Mr Kelliher is an implementation group member of the planned Centre for Space Science Technology (CSST) in Alexandra. He said having continual and improved access to space-generated data would allow for more efficient irrigation and greater crop yield,  and that better imagery and  daily information about plant density and health, biomass and fire risks would be some of the key possibilities for farmers once the centre  was established.

“The application possibilities are endless,” Mr Kelliher said. . . 

Border dyke system improving soil health at Masterton waste water plant – Piers Fuller:

Branded as “dinosaur technology”, fears about the effectiveness of Masterton’s $50 million waste water scheme’s irrigation system have  been proven unfounded.

Before the installation of  the border dyke scheme there was heated debate as to whether the method would destroy the soil quality.

Now fully functional, monitoring has shown that the 72 hectares of ground is doing a good job at absorbing the waste water and the soil quality is improving, after it was extensively excavated for border dykes. . . 

Young beekeeper ‘busts his arse’ to get where he is today – Pat Deavol:

Anyone who works a 12 hour day and lives on a work site is dedicated to their profession.

James Malcolm has lived this life for a decade, but the graft and commitment have paid off. At 28 he owns Natural New Zealand Honey Ltd, a beekeeping operation tucked under the tussock and beech-covered foothills of North Canterbury, with 3500 hives, a beekeeping HQ, and 16 full-time staff.

Backtrack 10 years ago and Malcolm had just completed a Diploma of Agriculture at Lincoln University and was helping out his father on the family cropping farm near Ashburton.  . . .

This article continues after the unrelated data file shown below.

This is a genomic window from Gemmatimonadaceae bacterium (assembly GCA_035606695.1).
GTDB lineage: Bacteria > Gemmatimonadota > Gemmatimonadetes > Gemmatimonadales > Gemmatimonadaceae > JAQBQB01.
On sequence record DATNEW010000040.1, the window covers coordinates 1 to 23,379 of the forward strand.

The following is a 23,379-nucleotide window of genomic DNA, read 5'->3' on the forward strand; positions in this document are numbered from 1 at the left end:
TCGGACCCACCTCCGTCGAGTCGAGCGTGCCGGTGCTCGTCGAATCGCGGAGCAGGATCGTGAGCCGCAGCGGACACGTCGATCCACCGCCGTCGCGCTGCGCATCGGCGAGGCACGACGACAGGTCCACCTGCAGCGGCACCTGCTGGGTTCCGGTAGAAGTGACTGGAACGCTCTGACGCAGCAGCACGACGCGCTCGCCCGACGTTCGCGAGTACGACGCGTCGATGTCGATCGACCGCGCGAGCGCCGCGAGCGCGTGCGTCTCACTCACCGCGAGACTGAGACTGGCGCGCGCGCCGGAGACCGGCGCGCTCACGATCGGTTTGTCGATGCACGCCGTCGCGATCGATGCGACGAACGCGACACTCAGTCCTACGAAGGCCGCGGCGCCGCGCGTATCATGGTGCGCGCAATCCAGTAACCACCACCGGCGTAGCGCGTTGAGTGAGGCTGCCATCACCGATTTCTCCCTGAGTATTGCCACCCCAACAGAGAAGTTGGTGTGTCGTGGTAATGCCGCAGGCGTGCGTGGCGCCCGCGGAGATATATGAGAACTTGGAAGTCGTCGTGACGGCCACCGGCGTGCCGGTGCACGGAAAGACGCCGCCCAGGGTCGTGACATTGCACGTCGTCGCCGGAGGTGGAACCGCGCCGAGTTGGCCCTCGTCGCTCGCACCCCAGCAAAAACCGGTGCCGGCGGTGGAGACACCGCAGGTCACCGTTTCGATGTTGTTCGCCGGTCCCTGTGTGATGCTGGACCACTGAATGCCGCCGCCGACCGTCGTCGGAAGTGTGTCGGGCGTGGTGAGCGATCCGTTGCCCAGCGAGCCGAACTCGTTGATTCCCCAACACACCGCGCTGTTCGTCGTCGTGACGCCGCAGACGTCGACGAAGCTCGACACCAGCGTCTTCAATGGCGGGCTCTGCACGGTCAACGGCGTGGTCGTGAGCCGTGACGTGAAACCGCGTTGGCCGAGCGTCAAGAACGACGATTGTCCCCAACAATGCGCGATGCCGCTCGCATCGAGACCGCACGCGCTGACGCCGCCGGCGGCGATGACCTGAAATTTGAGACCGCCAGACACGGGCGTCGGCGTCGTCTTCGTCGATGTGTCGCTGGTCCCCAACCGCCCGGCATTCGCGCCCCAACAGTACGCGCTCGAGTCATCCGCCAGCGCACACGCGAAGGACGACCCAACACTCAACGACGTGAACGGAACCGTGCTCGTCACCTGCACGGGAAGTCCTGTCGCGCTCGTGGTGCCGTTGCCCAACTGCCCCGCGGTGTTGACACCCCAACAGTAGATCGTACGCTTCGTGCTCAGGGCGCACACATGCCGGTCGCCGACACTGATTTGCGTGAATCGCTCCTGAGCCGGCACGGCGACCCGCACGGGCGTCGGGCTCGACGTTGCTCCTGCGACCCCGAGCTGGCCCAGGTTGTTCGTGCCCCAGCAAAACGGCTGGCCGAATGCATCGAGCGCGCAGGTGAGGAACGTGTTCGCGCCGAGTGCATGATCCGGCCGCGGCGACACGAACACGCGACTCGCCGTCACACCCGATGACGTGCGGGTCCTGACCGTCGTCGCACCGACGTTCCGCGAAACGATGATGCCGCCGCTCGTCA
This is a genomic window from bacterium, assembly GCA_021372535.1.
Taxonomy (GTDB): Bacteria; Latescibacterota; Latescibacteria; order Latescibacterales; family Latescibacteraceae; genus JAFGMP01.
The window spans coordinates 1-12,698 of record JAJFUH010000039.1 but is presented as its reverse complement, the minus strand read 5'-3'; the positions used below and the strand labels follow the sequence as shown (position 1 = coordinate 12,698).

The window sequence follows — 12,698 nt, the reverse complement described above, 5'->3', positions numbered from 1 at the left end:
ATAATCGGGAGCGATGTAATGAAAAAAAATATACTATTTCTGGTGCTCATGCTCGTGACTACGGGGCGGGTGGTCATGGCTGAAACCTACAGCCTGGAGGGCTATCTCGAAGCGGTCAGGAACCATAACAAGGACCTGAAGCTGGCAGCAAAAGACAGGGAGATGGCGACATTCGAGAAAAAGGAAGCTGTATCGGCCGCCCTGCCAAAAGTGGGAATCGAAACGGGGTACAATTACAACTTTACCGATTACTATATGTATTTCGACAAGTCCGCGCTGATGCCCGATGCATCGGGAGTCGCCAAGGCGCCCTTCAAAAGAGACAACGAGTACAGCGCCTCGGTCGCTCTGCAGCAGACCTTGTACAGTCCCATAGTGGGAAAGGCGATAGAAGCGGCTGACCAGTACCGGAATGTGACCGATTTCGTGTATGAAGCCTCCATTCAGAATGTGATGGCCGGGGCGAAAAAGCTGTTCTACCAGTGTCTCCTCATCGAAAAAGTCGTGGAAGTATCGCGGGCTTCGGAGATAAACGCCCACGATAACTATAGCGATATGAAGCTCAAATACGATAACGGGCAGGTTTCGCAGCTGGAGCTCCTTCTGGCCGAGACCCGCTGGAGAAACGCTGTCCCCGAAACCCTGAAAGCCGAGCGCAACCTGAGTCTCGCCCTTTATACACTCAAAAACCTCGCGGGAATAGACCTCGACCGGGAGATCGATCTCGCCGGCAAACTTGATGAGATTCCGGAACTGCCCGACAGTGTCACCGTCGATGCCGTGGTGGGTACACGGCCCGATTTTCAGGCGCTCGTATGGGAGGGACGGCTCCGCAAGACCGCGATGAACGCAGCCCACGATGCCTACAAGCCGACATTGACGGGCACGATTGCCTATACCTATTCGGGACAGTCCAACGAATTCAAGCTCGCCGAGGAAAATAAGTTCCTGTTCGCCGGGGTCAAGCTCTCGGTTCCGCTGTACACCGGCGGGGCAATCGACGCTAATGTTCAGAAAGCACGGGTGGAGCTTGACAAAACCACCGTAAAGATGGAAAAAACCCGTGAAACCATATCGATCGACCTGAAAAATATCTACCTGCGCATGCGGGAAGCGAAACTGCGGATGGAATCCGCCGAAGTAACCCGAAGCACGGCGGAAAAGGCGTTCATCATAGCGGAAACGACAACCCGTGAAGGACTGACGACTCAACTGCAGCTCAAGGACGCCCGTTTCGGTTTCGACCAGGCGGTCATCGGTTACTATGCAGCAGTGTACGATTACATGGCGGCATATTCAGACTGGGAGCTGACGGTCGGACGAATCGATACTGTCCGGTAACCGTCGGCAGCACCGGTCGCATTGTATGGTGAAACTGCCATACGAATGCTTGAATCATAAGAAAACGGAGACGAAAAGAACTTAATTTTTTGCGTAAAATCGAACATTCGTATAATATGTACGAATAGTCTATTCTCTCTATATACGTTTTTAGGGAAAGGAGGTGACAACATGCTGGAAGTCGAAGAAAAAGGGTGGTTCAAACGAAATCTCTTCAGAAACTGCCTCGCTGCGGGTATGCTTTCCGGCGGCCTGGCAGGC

Young shepherd to represent NZ:

A passion for Angus cattle has seen Mount Linton Station shepherd Allen Gregory selected to attend the World Angus Forum in Scotland.

Originally from Gore, Mr Gregory is one of eight young Angus enthusiasts who will travel to the forum later this year,  representing New Zealand.

Last year, 12 people  took part in the selection day  run by Generation Angus.

“It was a mixture of theory and practical. We did some showing and some judging and we also had to write an essay,” he said. . . 

Farm course gets NZQA tick:

A programme designed to engage primary and secondary school students in farming can now be used to gain NCEA credits.

The resources, trialled in 10 primary and 16 secondary schools last year, help students learn more about the sector and promote awareness of the wide range of career opportunities.

It was developed by the Red Meat Profit Partnership (RMPP), a Primary Growth Partnership programme working to help the red meat sector increase productivity and profitability.

Resources, including assessments within the programme, have now received the New Zealand Qualification Authority (NZQA) Quality Assured Assessment Materials (QAAM) trademark. . . 

Oceana sets 500,000oz gold target – Simon Hartley:

Oceana Gold has boosted its exploration and capital expenditure programme for 2017 to $US252 million ($NZ345.9 million), as it targets more than 500,000oz of gold in a calendar year for the first time in its 27-year history.

Its Macraes mine in east Otago has been the mainstay of operations for decades, and while other Oceana mines are challenging its production dominance, it is getting its fair share of exploration, works and expansion funding within the wider group during 2017.

Oceana, now the country’s largest gold miner accounting for about 98% of output, produced within guidance 416,741 oz of gold in 2016 overall, and 21,123 tonnes of copper from Didipio in the northern Philippines, the latter commodity a by-product of the gold mining which hugely offsets production costs. . . 

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It’s better to sit in a tractor and think about anything than to sit anywhere else and think about farming.